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Own the Podium funding may die

No confidence vote on budget would push sport funding increases back a year

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It’s not uncommon for important pieces of legislation to "die" on the table when an election is called – it took 12 years for Canada to pass any kind of endangered species legislation as successive bills never came up for vote.

This year, almost $70 million in additional funding for Sport Canada and $87 million for the Vancouver 2010 Olympic Winter Games will die if the Conservative Party of Canada is successful in its bid to force a vote of no confidence over the 2005 budget. Sport Canada would see funding levels drop to about $70 million a year, a level that has been criticized as too low after Canada’s disappointing showing at the 2004 Summer Games.

One program that will be affected is $55 million in federal money for the $110 million Own the Podium program over the next five years. Own The Podium will provide money for winter sports and sport technology research to help Canada in its goal of winning 35 medals at home in 2010. The other half of the money will be provided by the B.C. government and the Vancouver Organizing Committee through sponsorships.

With less than five years to go before the 2010 Games, $21 million a year in total funding for Own The Podium was expected to start immediately. Some winter sport organizations would have seen their budgets more than double with the new funding, while every organization would have seen some kind of increase in line with their prospects for winnings medals in 2006 and 2010. But with the federal budget in doubt, so is the federal government’s share of the new funding.

Another concern for winter sports organizations is additional funding for the 2006 Winter Games in Torino, Italy this February, which were part of the overall budget package.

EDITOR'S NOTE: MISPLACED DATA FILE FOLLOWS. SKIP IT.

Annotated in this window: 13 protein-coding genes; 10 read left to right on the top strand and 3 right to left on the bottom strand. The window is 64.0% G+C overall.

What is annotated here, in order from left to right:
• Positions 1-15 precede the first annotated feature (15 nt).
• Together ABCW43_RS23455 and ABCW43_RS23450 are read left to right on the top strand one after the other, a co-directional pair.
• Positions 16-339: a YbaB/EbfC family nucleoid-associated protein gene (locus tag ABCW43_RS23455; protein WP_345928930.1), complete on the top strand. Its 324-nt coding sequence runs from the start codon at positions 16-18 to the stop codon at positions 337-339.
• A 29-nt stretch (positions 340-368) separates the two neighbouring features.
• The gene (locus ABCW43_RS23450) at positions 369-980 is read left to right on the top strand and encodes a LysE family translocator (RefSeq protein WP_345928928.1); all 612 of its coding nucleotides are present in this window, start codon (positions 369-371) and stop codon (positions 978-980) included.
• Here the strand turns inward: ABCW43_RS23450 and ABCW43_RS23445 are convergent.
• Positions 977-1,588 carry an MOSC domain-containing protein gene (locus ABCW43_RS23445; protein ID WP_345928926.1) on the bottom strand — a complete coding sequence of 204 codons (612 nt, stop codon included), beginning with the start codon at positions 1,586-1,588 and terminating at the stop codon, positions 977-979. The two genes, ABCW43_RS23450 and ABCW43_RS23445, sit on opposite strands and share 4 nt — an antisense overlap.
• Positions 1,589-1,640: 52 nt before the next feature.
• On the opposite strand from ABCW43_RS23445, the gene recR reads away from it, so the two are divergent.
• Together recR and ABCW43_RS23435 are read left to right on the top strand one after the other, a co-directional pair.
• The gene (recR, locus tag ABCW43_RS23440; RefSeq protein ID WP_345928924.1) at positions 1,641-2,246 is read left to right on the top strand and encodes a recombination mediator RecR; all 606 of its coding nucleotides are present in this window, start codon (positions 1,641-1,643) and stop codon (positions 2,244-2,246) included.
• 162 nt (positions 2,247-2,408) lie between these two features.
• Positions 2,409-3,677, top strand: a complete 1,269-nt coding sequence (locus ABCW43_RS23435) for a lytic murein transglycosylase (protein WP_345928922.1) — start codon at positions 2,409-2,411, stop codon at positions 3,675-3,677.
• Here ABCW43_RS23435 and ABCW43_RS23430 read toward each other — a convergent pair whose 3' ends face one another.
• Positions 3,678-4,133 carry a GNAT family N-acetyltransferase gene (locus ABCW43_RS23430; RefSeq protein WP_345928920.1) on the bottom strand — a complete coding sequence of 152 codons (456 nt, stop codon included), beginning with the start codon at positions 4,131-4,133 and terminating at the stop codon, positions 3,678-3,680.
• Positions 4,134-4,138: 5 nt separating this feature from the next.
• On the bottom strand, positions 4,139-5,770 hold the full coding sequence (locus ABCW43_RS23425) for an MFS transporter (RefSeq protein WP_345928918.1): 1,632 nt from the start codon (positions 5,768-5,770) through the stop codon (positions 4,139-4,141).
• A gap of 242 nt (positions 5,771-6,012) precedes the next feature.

As well, federal funding for all sports programs was expected to be in the neighbourhood of $110 million a year.

"If we pass the budget, (funding is) secured," said Steve Owen, the federal Minister of State responsible for sport, in an interview with The Globe and Mail. "If we don’t, we start all over again at $70 million (a year)."

Under Own The Podium, the Canadian Freestyle Ski Association would see funding increase by $540,000 a year to 2010, plus $150,000 to upgrade the water ramps at Whistler. Although another election would delay that funding, the CFSA is confident that they will see the money eventually.

"My understanding is that it’s not a question of if it will be funded, it’s a question of when," said Peter Judge, CEO of the CFSA. "This (funding) initiative is bipartisan, is supported by all the political parties… I think if an election was called it probably would delay the distribution of money, but I have a level of confidence that (an election) would not squash it. I think politicians and corporate sponsors recognize that sports will need funding to be able to compete with the world, and to be successful at home."

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